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De Novo and Dominantly Inherited SPTAN1 Mutations Cause Spastic Paraplegia and Cerebellar Ataxia.

Mov Disord. 2022 Feb 12. doi: 10.1002/mds.28959. Epub ahead of print. PMID: 35150594.

Authors/Editors: Van de Vondel L, De Winter J, Beijer D, Coarelli G, Wayand M, Palvadeau R, Pauly MG, Klein K, Rautenberg M, Guillot-Noël L, Deconinck T, Vural A, Ertan S, Dogu O, Uysal H, Brankovic V, Herzog R, Brice A, Durr A, Klebe S, Stock F, Bischoff AT, Rattay TW, Sobrido MJ, De Michele G, De Jonghe P, Klopstock T, Lohmann K, Zanni G, Santorelli FM, Timmerman V, Haack TB, Züchner S; PREPARE Consortium, Schüle R, Stevanin G, Synofzik M, Basak AN, Baets J.
Publication Date: 2022

Abstract


Background

Pathogenic variants in SPTAN1 have been linked to a remarkably broad phenotypical spectrum. Clinical presentations include epileptic syndromes, intellectual disability, and hereditary motor neuropathy.

Objectives

We investigated the role of SPTAN1 variants in rare neurological disorders such as ataxia and spastic paraplegia.

Methods

We screened 10,000 NGS datasets across two international consortia and one local database, indicative of the level of international collaboration currently required to identify genes causative for rare disease. We performed in silico modeling of the identified SPTAN1 variants.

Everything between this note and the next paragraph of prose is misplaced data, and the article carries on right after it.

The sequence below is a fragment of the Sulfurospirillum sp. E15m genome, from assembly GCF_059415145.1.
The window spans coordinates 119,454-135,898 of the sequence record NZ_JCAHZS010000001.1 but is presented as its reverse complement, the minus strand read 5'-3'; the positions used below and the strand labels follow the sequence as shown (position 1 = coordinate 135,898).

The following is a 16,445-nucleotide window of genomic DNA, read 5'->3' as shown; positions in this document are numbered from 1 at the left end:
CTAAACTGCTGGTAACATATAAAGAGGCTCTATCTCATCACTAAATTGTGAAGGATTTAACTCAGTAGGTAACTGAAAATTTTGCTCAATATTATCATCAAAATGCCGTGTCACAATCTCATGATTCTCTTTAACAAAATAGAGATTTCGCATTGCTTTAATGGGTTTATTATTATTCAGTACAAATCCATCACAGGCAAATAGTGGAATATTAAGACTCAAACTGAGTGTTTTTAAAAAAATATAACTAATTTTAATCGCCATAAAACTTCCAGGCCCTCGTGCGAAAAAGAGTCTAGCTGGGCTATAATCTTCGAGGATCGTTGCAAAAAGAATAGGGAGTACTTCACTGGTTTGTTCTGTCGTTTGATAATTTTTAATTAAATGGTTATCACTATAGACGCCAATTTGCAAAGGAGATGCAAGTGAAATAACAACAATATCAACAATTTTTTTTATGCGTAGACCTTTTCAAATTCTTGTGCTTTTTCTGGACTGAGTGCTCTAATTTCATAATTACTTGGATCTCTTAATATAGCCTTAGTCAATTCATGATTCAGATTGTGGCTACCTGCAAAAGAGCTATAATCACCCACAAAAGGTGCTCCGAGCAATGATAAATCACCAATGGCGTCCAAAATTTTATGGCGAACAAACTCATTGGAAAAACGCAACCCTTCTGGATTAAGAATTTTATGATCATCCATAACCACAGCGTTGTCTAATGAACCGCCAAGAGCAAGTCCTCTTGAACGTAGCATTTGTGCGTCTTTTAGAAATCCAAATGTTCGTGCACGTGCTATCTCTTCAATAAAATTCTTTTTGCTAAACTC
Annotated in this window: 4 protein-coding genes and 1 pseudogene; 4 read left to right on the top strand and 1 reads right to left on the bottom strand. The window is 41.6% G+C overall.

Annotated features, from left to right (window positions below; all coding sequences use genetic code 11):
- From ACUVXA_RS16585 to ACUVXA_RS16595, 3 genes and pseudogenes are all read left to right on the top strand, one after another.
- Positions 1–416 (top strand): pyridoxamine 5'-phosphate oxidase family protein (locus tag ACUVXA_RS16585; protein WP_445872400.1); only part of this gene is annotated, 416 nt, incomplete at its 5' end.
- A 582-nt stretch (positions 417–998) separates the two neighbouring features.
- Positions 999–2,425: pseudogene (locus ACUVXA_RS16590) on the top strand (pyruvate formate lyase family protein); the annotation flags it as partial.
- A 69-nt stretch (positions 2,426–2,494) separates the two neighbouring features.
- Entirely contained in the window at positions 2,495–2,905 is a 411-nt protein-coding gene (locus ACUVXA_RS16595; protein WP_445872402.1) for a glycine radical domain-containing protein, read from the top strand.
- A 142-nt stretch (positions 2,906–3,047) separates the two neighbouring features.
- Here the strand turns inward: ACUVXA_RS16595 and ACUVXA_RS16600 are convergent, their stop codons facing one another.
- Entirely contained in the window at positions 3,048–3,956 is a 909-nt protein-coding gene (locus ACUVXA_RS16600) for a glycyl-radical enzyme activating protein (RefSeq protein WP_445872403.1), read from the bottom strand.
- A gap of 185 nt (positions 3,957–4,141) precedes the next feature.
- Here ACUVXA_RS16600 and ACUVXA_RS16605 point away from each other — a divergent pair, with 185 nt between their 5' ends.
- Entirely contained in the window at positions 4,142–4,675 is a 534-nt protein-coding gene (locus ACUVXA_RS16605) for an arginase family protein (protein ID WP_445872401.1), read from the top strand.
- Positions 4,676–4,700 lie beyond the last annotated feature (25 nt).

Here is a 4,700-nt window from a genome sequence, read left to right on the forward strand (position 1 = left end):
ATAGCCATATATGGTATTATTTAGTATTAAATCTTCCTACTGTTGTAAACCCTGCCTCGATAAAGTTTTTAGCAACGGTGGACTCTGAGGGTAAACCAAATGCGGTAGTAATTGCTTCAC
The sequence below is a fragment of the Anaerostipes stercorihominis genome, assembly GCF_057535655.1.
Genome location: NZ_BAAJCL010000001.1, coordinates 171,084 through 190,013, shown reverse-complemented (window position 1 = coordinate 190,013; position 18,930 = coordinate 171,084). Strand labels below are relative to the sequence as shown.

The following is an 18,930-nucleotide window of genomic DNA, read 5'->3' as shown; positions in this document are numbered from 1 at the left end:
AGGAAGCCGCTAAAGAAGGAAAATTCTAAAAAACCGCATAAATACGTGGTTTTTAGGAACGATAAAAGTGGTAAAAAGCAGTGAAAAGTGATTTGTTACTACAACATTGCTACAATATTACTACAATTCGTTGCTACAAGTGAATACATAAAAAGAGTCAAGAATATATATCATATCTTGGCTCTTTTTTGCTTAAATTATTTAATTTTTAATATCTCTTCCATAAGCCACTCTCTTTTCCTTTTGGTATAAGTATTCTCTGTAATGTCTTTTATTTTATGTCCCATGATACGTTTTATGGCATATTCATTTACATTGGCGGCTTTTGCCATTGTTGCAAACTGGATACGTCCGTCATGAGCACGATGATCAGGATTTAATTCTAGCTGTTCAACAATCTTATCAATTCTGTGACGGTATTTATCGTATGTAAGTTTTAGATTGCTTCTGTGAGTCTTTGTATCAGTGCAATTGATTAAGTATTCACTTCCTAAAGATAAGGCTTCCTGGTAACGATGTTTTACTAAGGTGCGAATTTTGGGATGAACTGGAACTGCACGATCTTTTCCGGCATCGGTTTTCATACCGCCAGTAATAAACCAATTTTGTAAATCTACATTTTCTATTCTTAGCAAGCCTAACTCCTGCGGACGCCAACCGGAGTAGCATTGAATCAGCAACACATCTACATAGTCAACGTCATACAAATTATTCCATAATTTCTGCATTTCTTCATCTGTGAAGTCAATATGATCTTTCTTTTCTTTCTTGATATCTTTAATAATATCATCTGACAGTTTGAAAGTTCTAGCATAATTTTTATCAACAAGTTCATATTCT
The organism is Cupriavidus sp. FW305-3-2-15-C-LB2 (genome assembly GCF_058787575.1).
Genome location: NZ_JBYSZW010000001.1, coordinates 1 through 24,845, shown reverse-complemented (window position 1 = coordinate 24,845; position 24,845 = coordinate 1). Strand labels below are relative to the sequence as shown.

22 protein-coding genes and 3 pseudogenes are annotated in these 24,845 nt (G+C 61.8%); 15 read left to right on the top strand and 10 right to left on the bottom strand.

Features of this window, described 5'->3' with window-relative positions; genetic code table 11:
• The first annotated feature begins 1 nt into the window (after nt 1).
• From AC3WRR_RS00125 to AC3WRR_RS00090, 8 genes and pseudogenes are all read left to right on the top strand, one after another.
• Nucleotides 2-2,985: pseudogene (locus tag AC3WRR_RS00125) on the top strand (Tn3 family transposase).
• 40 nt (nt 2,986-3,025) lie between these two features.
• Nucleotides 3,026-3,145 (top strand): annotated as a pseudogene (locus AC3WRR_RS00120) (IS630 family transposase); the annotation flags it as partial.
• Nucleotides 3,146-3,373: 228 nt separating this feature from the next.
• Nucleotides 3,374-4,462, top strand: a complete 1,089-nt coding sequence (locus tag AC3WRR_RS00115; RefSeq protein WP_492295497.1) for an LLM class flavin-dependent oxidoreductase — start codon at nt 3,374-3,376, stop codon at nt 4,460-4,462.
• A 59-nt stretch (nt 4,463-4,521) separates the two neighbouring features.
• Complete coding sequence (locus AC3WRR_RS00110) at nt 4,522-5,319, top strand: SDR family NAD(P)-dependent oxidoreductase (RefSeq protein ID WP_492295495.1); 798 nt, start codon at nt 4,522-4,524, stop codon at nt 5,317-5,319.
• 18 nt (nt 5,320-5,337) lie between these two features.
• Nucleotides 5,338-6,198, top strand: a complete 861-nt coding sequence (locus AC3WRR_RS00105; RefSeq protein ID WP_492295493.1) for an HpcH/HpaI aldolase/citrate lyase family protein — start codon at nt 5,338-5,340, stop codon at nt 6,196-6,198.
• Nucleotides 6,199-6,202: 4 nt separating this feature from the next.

Results

We describe 22 patients from 14 families with five novel SPTAN1 variants. Of six patients with cerebellar ataxia, four carry a de novo SPTAN1 variant and two show a sporadic inheritance. In this group, one variant (p.Lys2083del) is recurrent in four patients. Two patients have novel de novo missense mutations (p.Arg1098Cys, p.Arg1624Cys) associated with cerebellar ataxia, in one patient accompanied by intellectual disability and epilepsy. We furthermore report a recurrent missense mutation (p.Arg19Trp) in 15 patients with spastic paraplegia from seven families with a dominant inheritance pattern in four and a de novo origin in one case. One further patient carrying a de novo missense mutation (p.Gln2205Pro) has a complex spastic ataxic phenotype. Through protein modeling we show that mutated amino acids are located at crucial interlinking positions, interconnecting the three-helix bundle of a spectrin repeat.

Conclusions

We show that SPTAN1 is a relevant candidate gene for ataxia and spastic paraplegia. We suggest that for the mutations identified in this study, disruption of the interlinking of spectrin helices could be a key feature of the pathomechanism. © 2022 International Parkinson and Movement Disorder Society

 

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